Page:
Freedom Flotilla: Meet the 85-year-old woman trying to break the Gaza siege
Among the Freedom Flotilla family, which seeks to deliver aid to the besieged Gaza Strip, is an 85-year-old American woman who flew all the way from California to a port in Scandinavia to assert her solidarity with Palestine.
Barbara, a doctor, became immersed in the Palestinian cause nearly 10 years ago after familiarising herself with brutal Israeli occupation. Before that, she specialised in obstetrics in the United States and volunteered in various Latin American countries with her husband.
"I arrived from California on May 17 to join the Freedom Flotilla team, with dozens of different nationalities, I am the mother of many children and the grandmother of many more, but above all, I am a human being. We are facing a humanitarian catastrophe in Gaza," she told The New Arab.
"People in the United States show little regard for what's going on outside the country, and I'm never impressed by my country's policy in the Arab region," she said.
For Barbara, Palestine is a humanitarian issue above anything else and believes anyone who has the ability to help Palestinians suffering under apartheid, a brutal occupation and a crippling siege has the responsibility to do so.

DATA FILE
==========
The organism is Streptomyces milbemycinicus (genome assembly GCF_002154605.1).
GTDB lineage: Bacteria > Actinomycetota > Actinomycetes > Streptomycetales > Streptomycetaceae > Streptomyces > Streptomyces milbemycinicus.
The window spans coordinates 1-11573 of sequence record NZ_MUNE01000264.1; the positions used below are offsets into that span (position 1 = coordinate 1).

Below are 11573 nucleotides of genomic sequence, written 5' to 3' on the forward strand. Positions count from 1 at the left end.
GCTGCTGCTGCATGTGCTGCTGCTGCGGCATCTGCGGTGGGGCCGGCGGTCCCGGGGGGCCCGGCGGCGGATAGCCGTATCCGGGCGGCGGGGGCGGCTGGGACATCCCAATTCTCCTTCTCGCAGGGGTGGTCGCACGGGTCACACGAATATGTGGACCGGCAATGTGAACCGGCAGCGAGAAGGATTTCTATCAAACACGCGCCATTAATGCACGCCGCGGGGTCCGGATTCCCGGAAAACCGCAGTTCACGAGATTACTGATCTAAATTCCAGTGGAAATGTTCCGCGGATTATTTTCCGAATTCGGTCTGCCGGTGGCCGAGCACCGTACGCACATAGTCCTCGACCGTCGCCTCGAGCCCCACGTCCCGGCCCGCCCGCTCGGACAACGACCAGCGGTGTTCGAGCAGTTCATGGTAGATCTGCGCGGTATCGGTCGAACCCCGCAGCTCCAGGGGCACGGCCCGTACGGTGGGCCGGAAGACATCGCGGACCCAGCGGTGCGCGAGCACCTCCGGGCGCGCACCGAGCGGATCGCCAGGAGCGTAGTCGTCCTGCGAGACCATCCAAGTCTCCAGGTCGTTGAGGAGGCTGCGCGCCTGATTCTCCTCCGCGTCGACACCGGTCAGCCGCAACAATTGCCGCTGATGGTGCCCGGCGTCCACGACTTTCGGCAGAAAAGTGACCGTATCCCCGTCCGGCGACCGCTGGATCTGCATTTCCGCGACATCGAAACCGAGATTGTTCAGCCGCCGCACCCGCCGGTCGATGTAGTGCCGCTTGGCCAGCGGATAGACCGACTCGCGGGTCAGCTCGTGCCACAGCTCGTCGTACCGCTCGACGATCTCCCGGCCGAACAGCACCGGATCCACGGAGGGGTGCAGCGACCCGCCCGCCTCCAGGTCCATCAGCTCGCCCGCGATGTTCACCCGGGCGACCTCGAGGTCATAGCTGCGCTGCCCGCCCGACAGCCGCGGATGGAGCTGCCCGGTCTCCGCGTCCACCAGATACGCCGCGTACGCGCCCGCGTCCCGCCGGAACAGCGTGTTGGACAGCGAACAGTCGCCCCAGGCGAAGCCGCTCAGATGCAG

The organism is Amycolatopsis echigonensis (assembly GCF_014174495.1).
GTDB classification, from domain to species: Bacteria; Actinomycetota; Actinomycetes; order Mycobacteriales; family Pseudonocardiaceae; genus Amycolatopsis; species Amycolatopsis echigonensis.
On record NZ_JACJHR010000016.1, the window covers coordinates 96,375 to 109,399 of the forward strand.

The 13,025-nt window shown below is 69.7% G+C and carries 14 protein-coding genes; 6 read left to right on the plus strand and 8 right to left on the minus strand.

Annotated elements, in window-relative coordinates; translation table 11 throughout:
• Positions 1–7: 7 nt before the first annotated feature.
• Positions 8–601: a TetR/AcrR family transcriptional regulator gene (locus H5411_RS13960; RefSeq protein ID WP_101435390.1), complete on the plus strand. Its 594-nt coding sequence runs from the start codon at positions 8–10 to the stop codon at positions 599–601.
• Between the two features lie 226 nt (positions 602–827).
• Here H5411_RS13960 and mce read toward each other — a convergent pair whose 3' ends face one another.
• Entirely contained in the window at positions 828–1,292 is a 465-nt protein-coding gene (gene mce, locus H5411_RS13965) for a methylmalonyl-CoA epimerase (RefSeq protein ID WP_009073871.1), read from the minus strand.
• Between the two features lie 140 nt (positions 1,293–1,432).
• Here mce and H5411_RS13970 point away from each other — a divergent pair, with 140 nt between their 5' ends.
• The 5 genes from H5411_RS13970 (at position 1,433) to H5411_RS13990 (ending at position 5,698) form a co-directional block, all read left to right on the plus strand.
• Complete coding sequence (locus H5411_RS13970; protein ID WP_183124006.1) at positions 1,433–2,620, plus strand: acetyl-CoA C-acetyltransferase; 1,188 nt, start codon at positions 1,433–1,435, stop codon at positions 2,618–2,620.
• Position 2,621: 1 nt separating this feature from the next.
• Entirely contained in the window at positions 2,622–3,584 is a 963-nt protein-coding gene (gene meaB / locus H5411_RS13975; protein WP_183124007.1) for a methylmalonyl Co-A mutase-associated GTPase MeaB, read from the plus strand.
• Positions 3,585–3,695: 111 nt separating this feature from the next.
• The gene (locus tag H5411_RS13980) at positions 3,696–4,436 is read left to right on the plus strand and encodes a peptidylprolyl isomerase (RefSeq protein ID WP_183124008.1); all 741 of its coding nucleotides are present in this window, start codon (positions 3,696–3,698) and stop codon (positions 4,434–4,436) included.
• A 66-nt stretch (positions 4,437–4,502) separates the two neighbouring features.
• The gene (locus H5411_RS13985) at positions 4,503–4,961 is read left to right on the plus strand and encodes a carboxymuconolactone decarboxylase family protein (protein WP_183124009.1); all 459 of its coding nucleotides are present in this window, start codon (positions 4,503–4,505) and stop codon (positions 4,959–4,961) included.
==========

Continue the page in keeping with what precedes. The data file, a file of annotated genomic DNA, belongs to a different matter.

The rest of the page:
"The issue of Palestine should be one that the whole of humanity becomes responsible for. Every human being who sees themselves as part of humanity has the responsibility to do anything for this symbolic issue to highlight the absence of justice. People must strive to recapture even just a small part of that lost justice in the siege of a people in a large prison, Gaza."
Breaking the siege
The four-strong Freedom Flotilla fleet set sail late last month for the Gaza Strip to challenge Israel's decade-old blockade of the besieged territory.
The al-Awda, Arabic for 'The Return', vessel set sail a week ago from Norway and linked up with three other boats in Copenhagen, Denmark, on Sunday, before beginning a tour of European ports which will end in the Gaza Strip.
The boat was named to commemorate the 70th anniversary of the Nakba, or Catastrophe, in which more than 700,000 Palestinians fled or were forcibly expelled from their homes during the establishment of the Israeli state.
This year's freedom flotilla comes just weeks after Israeli forces opened fire on demonstrators in Gaza protesting for the right of return, killing more than 60.
"The blockade of Gaza is in its 11th year. It is such a gross violation of international law that it can be characterised as a crime against humanity," participant Mikkel Grüner, a Danish national who is city councillor in Bergen, Norway, said.
Volunteers are joining the multinational fleet for different legs of the journey, with a select group assigned to participate in the final run to Gaza.
The flotilla schedule will be kept confidential to guard against interference. In the past, mechanical failures have affected previous flotilla attempts, with allegations Israel may have tampered with the ships.